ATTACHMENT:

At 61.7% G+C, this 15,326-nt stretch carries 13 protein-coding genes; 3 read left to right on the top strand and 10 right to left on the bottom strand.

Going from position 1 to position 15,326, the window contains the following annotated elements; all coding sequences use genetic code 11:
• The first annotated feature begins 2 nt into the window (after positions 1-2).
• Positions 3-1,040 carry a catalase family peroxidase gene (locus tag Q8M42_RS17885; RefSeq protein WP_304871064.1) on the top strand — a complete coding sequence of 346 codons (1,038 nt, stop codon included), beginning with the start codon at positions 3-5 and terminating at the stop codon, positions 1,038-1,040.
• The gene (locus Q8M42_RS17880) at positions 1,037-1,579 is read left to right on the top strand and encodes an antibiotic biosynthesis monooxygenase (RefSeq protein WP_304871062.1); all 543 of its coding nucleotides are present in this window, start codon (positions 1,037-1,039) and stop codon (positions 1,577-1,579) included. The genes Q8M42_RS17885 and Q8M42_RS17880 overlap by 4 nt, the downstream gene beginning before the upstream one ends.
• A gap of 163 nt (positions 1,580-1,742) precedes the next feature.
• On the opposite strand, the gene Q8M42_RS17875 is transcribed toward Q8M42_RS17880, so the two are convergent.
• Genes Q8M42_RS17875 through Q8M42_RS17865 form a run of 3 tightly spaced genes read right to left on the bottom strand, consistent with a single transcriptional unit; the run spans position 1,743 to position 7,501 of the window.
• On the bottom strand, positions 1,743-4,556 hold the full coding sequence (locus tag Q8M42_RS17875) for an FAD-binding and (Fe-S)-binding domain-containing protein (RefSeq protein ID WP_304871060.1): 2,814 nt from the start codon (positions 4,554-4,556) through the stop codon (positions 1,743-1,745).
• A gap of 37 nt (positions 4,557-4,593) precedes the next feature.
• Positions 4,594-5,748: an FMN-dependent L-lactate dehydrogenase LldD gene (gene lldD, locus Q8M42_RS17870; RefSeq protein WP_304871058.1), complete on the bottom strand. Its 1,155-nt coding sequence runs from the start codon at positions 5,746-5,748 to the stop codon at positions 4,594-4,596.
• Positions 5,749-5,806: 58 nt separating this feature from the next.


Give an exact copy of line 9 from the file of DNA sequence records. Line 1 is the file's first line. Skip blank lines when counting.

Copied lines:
• On the bottom strand, positions 1,743-4,556 hold the full coding sequence (locus tag Q8M42_RS17875) for an FAD-binding and (Fe-S)-binding domain-containing protein (RefSeq protein ID WP_304871060.1): 2,814 nt from the start codon (positions 4,554-4,556) through the stop codon (positions 1,743-1,745).